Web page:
“I just did the collegiate series which has bases in Florida, Alabama, pretty much the schools around here,” Stone said. “There’s probably like ten people or so [on the SCAD cycling team], and there’s three different categories. There’s an A category, B category and C category, and most of the people are B’s and working up to A’s, because in nationals, it’s only A’s that compete.”
Stone’s introduction to cycling began when he was young and watched his father ride in the mornings. Eventually, Stone accompanied him during those rides.
“I started going out with him, and I liked it a lot and kept doing it and kind of got into the racing and everything,” Stone said.
Today, Stone does not normally venture out on a leisurely bike ride, but he still does a lot of freestyle riding for fun. For a category A collegiate road race, Stone said a course is roughly 60 miles long.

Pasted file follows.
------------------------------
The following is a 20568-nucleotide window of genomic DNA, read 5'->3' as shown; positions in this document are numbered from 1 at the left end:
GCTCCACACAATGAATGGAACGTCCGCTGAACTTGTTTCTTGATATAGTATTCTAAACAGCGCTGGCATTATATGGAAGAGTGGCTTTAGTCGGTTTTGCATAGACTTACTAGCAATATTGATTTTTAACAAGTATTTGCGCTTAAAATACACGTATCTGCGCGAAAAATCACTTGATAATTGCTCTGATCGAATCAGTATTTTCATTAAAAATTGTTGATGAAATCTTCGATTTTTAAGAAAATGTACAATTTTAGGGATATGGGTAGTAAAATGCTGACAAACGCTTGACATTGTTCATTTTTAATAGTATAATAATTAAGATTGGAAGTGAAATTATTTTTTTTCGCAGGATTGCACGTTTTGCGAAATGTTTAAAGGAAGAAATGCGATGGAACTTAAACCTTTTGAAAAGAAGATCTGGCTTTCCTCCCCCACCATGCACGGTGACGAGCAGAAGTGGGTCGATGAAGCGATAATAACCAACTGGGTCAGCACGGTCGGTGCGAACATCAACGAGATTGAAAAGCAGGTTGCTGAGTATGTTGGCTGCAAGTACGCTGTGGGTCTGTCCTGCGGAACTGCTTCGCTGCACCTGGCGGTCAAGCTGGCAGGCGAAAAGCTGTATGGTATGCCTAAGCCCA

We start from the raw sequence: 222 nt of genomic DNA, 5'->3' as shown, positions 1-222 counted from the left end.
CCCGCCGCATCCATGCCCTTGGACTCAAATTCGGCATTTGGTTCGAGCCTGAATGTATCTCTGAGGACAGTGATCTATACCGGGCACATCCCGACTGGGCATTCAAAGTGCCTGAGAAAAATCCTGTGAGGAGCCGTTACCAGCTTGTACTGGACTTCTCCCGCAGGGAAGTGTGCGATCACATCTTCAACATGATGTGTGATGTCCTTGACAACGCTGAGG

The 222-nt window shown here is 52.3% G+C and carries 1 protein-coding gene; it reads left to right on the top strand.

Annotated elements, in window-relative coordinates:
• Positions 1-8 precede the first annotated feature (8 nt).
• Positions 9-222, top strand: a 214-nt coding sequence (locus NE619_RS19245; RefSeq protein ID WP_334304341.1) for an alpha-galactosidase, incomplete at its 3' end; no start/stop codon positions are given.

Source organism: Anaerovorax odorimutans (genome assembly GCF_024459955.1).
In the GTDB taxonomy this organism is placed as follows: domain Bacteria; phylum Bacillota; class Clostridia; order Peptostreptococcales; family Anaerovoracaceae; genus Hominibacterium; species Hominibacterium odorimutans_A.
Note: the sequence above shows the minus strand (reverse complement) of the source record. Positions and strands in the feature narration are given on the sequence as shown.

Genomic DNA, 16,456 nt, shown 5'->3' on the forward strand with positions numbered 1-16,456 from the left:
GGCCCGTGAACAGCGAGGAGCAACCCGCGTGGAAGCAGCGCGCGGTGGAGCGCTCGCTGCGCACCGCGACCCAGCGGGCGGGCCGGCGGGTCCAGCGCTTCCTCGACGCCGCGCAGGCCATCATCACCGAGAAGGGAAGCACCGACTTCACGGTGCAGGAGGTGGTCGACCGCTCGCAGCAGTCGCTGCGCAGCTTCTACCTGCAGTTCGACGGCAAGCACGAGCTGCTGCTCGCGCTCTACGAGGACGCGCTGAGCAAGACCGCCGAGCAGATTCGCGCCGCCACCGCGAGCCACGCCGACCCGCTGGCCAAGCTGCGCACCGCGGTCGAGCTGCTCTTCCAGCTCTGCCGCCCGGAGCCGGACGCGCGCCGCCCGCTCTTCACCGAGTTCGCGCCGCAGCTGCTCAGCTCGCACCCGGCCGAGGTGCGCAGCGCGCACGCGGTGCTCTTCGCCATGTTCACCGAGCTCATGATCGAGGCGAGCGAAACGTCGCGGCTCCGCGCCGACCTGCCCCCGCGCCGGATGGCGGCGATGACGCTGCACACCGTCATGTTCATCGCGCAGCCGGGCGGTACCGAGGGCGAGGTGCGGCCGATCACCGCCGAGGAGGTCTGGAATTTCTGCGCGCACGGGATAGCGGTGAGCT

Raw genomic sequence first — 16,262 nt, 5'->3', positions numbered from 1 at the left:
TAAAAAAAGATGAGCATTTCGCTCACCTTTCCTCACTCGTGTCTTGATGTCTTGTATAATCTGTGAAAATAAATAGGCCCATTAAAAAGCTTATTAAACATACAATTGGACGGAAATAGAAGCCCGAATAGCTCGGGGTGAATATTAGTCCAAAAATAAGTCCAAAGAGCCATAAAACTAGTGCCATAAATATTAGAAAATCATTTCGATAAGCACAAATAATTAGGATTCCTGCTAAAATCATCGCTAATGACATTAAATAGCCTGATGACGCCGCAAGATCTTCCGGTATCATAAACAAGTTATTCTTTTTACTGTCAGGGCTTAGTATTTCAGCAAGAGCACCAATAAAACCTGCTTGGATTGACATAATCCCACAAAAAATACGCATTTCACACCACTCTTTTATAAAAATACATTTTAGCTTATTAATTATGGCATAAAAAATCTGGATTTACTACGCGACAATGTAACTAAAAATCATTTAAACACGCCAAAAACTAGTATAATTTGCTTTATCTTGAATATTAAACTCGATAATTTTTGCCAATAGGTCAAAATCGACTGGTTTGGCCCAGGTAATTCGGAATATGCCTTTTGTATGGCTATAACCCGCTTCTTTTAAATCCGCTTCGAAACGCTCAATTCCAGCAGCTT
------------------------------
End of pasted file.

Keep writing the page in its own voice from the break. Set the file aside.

“The criterium is an hour to an hour and fifteen minutes, and the time trials range from six miles to twelve miles typically,” Stone said. In terms of his training schedule, “I mainly ride about two hours a day, and do intervals along the way, then three sets of three minute intervals or anywhere from two sets of twenty minute intervals depends on the effort and stuff.”
Stone always rides outdoors with the rare exception of indoor training when the weather does not cooperate, but for Stone, the best practice is out on the road. In the lowcountry, Stone said race courses are typically flat.
“We’ve been in Florida a lot, but Colorado is definitely hilly,” Stone said. “There’s not too many hills around this area, unfortunately. There’s the bridge and that’s about it.”
When it came to looking for schools, Stone said SCAD actually reached out to him.